Project at a Glance
Project Status: active
Title: Evaluating the benefits of light rail transit
Principal Investigator / Author(s): Houston, Douglas
Contractor: UC Irvine
Contract Number: 12-313
Research Program Area: Climate Change
Topic Areas: Behavioral Change, Sustainable Communities
Senate Bill (SB) 375 requires Metropolitan Planning Organizations (MPOs) in California to develop a Sustainable Communities Strategy (SCS) that demonstrates how they will meet regional greenhouse gas reduction targets set by ARB. The introduction and expansion of light rail transit (LRT) systems and the densification of communities living around LRT stations are among the strategies being considered and pursued by regions as they work toward SB 375 goals. However, the regional travel demand forecasting models used by MPOs in their planning process are limited in their ability to accurately evaluate the impact of transit investment and transit-oriented development projects on travel demand. This research project will implement the first ever longitudinal, experimental-control, before/after evaluation of the impact of a light rail transit investment in California on travel behavior and the active transportation co-benefits for nearby residents. This project will build on an existing study that collected baseline data on travel behavior for 248 households in and near the Expo Line corridor in south Los Angeles. Due to substantial co-funding to support the second phase of data collection, this project will support a third phase of data collection, which will not only provide a rare longitudinal look at travel behavior, but will also include a significant expansion of data collection and analysis. The results of this research can provide insight into whether and to what extent light rail transit investments can support the goals of SB 375.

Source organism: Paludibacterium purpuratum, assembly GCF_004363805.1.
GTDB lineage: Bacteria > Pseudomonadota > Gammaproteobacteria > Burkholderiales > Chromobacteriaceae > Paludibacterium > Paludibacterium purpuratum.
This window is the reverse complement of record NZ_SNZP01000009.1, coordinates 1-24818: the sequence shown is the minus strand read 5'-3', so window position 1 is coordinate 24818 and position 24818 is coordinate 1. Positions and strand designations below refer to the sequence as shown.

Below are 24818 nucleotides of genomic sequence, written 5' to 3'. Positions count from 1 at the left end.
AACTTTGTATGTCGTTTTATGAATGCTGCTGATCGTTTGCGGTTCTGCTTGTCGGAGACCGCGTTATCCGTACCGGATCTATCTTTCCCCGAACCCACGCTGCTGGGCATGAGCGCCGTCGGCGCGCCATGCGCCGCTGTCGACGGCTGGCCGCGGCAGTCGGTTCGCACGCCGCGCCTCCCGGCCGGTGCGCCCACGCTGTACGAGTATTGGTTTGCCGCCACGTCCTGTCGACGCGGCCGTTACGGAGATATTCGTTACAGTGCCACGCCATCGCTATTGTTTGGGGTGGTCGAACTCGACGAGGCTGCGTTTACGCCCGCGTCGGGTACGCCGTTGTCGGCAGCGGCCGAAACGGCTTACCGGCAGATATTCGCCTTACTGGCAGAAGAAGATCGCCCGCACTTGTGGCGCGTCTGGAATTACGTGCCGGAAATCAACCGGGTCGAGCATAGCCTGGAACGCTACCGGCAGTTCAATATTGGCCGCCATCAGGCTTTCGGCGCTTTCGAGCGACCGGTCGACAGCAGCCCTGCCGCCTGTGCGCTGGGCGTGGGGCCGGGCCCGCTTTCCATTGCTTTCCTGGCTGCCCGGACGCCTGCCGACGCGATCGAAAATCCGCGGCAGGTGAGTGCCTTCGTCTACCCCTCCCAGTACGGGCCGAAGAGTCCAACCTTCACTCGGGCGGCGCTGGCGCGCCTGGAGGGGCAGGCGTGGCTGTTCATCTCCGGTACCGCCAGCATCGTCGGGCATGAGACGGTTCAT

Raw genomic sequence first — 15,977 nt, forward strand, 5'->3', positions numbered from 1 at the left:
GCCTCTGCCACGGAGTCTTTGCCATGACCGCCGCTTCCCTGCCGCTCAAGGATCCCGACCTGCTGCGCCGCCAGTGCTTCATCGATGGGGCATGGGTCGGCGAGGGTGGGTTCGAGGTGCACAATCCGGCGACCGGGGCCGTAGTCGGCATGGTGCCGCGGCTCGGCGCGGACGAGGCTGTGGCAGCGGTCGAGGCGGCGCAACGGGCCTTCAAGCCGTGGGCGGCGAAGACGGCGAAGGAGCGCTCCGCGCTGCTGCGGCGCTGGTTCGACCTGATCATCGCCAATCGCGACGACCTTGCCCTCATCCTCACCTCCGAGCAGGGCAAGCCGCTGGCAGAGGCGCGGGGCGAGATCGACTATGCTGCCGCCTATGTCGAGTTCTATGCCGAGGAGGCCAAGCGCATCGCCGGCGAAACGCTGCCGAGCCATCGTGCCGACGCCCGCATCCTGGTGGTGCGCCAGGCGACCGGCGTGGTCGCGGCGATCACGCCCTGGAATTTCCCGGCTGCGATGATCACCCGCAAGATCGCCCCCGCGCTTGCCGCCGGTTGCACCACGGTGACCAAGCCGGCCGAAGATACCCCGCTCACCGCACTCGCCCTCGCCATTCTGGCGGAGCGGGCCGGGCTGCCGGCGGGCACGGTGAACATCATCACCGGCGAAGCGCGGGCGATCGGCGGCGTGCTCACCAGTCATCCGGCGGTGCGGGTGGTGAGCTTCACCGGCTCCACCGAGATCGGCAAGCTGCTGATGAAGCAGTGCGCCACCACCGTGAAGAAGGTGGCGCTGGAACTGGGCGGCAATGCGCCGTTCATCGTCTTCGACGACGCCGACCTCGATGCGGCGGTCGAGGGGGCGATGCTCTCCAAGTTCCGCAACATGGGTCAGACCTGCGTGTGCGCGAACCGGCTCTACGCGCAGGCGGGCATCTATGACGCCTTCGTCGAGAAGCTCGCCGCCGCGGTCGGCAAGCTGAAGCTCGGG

NOTE: ARB is funding the third phase of data collection and analysis for this project. For the results from the first two phases of this project, visit http://priceschool.usc.edu/expo-line-study/.
For questions regarding research reports, contact: Heather Choi at (916) 322-3893
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